Is that different?
Rumpus: Um…Yes. You seem to be living on a Spartan island. It’s awesome. I’m guilty of paying attention to those things. I don’t think they’re very important to the poetry, but nowadays we’re trained on ‘reality,’ celebrity.’ You can make a celebrity of anyone, even poets! Then stuff comes out in interviews, like this one, “Dorianne Laux is the den mother of these four youngish and successful dudes,” before you know it you have a legend on your hands.
Adamshick: I don’t understand that.
When I read a history of poets and they’re lumped into a group, the Black Mountain Writers, the New York Poets, or whatever, there are always people in the group who don’t want to be associated. Think of William Bronk and everyone obsessing about him, “He’s a Black Mountain Writer, he’s in there with Creeley, and Cid Corman and Neidecker,” and he’s like “Yeeaahh … I like those guys. Some of our books are on the same press, but I’ve never considered myself a ‘Black Mountain writer,’ I wouldn’t even know what the mission statement is.” You know? There’s no mission statement! The four of us, our frugal family, if that’s what people think it is, we don’t have a mission statement. Write some poems, read some poems. Talk about poems. We just like poems and we stick together. Those groups seem to come after the fact. A way for people to understand, to define where these writers came from, who they are, what they accomplished, but it’s all after the fact.
Rumpus: Do you have the sense, living in your skin right now, that the future’s looking back and assigning the movement?
No, I don’t think so.
I mean, no.
I just write poems. It seems there are certain people who pay a peculiar attention to the fact that we all have books. Like there are collectors who want to collect everything that the four of us were ever associated with. And that’s really weird … I’m not writing on a piece of paper thinking, “This is something for the archives.” I think that’s pretty vain.
Rumpus: And creepy.
Adamshick: I have found poetry and trying to get it published nothing but humbling. There are way more nos than yeses. The yeses are often clouded with, “It’s because you knew this person.” A lot of the time you can’t even take faith in the fact that someone chose or published your poem because they like it.
So it’s actually just really humbling. I come home from work and sit in a room by myself and I write. When I write something that seems almost done, I call up McGriff or I call up Dorianne and I read them the poem and they say “That’s good, you should just change this and that, and maybe work on the title.” I don’t know if I’m answering the question.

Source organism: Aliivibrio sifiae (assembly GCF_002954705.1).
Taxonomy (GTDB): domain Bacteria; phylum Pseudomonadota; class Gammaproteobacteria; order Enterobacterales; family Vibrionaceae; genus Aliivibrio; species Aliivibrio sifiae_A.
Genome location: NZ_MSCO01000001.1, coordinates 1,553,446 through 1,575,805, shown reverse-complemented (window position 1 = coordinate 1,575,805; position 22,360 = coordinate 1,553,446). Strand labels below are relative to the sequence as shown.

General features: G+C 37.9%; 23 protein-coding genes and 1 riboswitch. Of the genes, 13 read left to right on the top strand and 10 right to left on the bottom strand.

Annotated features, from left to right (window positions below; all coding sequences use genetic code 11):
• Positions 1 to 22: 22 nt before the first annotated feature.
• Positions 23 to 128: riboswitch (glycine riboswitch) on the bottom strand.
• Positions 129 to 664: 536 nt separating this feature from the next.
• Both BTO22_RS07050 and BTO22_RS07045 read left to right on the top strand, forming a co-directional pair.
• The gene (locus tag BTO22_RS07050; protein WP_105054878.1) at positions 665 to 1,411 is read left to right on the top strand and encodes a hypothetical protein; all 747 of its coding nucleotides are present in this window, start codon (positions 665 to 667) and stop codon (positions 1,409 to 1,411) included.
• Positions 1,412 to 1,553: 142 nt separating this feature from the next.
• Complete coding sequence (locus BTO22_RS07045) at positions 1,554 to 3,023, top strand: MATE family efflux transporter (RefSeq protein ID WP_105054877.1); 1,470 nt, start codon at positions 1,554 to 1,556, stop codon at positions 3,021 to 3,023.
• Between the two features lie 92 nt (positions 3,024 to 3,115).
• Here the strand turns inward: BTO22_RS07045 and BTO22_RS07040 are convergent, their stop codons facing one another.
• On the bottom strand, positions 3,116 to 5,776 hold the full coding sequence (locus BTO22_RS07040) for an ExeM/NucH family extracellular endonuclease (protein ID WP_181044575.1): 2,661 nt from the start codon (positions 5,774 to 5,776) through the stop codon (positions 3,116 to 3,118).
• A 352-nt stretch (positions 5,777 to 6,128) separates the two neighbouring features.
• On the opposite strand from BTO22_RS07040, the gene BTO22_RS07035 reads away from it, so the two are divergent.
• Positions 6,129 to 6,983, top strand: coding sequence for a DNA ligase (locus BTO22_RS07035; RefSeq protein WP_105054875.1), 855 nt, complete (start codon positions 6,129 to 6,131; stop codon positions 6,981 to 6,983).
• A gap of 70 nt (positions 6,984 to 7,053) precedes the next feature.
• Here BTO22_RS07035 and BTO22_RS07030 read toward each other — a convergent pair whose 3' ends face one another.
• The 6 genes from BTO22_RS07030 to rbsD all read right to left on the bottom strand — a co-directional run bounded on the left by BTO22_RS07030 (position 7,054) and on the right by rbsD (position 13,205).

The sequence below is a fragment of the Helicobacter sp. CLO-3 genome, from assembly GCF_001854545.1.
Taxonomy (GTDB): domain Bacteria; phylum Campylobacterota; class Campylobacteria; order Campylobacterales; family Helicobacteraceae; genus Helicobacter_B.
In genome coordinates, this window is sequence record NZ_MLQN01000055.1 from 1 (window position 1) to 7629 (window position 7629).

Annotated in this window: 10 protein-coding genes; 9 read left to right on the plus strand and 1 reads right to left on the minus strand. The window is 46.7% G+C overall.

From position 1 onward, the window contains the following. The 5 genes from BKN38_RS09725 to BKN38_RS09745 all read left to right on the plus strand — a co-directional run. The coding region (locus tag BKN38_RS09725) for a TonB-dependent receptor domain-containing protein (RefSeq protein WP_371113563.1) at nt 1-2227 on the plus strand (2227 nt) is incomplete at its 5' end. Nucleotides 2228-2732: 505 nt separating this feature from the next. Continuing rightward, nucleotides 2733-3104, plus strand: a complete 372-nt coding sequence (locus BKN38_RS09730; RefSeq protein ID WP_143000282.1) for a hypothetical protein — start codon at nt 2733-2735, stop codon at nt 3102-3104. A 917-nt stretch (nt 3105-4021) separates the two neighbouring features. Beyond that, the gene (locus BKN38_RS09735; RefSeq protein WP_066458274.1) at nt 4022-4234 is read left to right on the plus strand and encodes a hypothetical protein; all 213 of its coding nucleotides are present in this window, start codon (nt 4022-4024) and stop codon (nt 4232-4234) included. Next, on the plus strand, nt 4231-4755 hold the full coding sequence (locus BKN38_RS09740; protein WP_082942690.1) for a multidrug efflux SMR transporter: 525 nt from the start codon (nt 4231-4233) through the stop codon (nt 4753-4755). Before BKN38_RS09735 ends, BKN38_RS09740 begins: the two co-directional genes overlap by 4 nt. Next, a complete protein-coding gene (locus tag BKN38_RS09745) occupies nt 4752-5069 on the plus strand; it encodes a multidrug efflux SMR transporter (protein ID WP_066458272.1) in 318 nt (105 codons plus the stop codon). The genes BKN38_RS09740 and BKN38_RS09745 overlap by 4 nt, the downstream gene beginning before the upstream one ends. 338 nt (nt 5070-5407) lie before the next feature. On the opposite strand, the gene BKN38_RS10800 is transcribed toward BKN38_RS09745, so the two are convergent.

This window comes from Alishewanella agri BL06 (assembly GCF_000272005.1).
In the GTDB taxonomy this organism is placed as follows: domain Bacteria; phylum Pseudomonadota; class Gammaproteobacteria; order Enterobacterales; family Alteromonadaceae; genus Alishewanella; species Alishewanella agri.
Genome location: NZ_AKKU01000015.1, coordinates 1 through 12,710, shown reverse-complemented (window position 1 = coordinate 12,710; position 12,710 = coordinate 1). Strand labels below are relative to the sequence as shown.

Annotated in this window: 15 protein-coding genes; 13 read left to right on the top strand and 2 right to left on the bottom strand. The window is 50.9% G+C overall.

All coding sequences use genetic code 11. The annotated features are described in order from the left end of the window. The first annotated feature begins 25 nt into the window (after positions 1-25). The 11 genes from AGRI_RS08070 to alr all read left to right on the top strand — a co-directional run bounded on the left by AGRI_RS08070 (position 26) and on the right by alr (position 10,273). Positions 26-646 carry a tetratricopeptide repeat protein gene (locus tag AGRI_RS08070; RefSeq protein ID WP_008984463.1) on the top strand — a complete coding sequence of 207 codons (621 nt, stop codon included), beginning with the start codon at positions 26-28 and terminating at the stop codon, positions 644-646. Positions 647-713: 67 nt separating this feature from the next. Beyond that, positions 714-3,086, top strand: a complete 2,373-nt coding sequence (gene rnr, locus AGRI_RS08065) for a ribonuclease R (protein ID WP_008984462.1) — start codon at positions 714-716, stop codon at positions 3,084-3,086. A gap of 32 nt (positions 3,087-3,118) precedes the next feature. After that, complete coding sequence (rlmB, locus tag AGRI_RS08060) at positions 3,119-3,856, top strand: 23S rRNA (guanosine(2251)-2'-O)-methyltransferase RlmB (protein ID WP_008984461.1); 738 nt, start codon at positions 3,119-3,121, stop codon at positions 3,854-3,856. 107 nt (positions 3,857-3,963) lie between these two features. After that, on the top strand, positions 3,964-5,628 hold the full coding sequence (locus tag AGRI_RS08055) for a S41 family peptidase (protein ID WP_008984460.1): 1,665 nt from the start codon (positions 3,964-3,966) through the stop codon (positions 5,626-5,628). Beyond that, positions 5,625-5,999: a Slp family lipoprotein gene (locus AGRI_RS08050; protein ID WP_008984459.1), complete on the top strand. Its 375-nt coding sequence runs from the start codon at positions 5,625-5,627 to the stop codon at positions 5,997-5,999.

Rumpus: It’s fine. This is the good stuff. So, who is your contemporary or younger that you like right now? Is anyone exciting you?
Adamshick: I have to think about that for a minute. I buy a lot of older books and a lot of books in translation. I don’t know how closely I pay attention to the latest thing that’s coming out. I might be sort of bad at that.
Rumpus: Are you hot on particular eras or regions?
Adamshick: I have a real love for Polish poets, especially the generation right after the war, and after, I think ’68, is that what they say? “The generation of ’68.” But the generation before … and Szymborska, Julia Hartwig… I love all of them. I will buy the books wherever and whenever and …
Rumpus: That’s an answer. “Polish poets.”
Adamshick: Love the polish poets.
Rumpus: Are you Polish?
Adamshick: No. Mostly Hungarian. My mother’s maiden name is Zabo.
Rumpus: Where is she?
Adamshick: She lives in Illinois.
Rumpus: That’s where you grew up?
Adamshick: Yeah. She’s still there.
Rumpus: Is this the town reflected in the book?
Adamshick: Yeah. The poem about Harvard, Illinois.
Rumpus: “Snow falling in a barrel of engine parts?”
Adamshick: Yes. My notion of that town is that it’s bankrupt. It’s poor and it’s tiny.
Rumpus: It’s an industrial town?
Adamshick: Growing up I always thought it was a farming town but nobody really farms there. There were probably four farmers that had thousands and thousands of acres and the rest of the people worked in factories.
Rumpus: Do you maintain ties with any of the people you grew up with?
Adamshick: No, I…
Rumpus: You just got the hell out.
Adamshick: Yeah. I got the hell out.
Rumpus: Do you have siblings?
Adamshick: I have two older brothers; a brother that lives here in town and a brother that lives in Omaha, Nebraska.
Rumpus: What do they think of your conversion from non-reader to poet?
Adamshick: Now that the book has come out they have a different attitude about the seriousness of my endeavor. I don’t know what they thought before. Before it was just something I did, now it’s different. Everything about it is different. The book has gotten me a job teaching. A book has a way of doing that.
Rumpus: You were saying yours was the longer road. What do you tell a young poet who is on the fence about fighting it out in the real world?
Adamshick: Nobody should ever ask me for advice.
Photos by Jaclyn Campanaro